Veteran politician blasts the church

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Per-Kristian Foss, Norway’s Auditor General and a former longtime Member of Parliament for the Conservative Party, has called the Norwegian Church’s refusal to marry gays and lesbians in the church “a slap in the face for homosexuals.” On the eve of the Easter holidays, Foss, who is gay himself, is now considering withdrawing his membership in the state church.

Per-Kristian Foss, a former finance minister for the Conservative Party who now serves as state Auditor General (Riksrevisor), is railing against the Norwegian Church after it refused to marry homosexuals in church. PHOTO: Høyre

Per-Kristian Foss, a former finance minister for the Conservative Party who now serves as state Auditor General (Riksrevisor), is railing against the Norwegian Church after it refused to marry homosexuals in church. PHOTO: Høyre

“This is like putting a ‘B-person’ stamp on a certain type of people,” Foss told newspaper Dagsavisen on Friday, three days after the Norwegian Church’s annual meeting voted against marrying homosexuals in church or blessing homosexuals who had married in civil ceremonies. Debate has raged since, not least among homosexuals who, like Foss, are pondering whether to withdraw in protest from the church many literally were born into, or to stay and keep fighting for equal rights from within.

Foss, a former Norwegian finance minister who has been part of the leadership of the Conservative Party for decades, wants to marry his own long-time partner, media executive Jan Erik Knarbakk, in a church ceremony but now faces rejection of such a request. The two have been legal partners since a civil ceremony in 1993.

“I think it’s embarrassing that the church is even quarreling over this,” Foss said, pointing out the irony that the church, which is Evangelical Lutheran, will baptize, confirm and hold funerals for homosexuals but not ceremoniously wed them into a marriage meant to last for life.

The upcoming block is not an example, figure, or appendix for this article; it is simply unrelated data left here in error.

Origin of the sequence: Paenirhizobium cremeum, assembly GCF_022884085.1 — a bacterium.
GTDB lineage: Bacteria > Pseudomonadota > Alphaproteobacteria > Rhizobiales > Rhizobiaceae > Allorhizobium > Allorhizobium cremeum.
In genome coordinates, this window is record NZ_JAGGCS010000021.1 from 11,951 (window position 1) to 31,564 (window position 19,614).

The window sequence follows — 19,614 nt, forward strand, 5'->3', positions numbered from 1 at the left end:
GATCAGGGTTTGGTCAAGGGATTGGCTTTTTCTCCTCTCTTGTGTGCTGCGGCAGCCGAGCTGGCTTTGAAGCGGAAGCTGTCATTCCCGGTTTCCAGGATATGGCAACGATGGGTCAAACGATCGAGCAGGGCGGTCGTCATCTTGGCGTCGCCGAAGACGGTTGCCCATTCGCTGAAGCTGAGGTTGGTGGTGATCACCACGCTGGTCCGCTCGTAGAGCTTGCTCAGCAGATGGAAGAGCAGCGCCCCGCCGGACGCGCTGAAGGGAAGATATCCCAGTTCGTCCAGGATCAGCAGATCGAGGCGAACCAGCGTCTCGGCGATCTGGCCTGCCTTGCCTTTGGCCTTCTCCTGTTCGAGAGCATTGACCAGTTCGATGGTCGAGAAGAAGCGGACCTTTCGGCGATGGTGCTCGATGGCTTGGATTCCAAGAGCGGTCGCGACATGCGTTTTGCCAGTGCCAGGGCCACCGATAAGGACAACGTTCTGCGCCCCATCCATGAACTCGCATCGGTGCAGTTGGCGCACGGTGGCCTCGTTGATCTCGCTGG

“There’s no doubt that the role of the church in people’s lives has now been weakened,” Foss told Dagsavisen. “I just don’t understand this.”

Since the annual church meeting decided against allowing marrying homosexuals, more than 17,000 people have clicked on the church’s website page that relates the procedure for withdrawing from the church. Debate also has been brisk on social media sites.

“There is a storm over this now, and we will see more withdrawals,” said Siv Thompson of the Norwegian Church’s communications office.

Oslo Mayor Fabian Stang, meanwhile, has asked Oslo Bishop Ole Christian Kvarme to open Oslo’s churches for homosexual marriages. If Kvarme refuses to do so, Stang said he will allow religious wedding ceremonies within City Hall.

“I have a hope that the bishop is a thoughtful man who understands that the time has come to open up all the churches in this city,” Stang told Dagsavisen. Kvarme, however, is a conservative bishop who earlier has refused to marry homosexuals himself.

“If Kvarme won’t go along with this, I will open up the Munch Room in City Hall for religious ceremonies,” Stang said. “I’m sure there are good pastors in this city who are willing to perform such ceremonies there.”

newsinenglish.no/Nina Berglund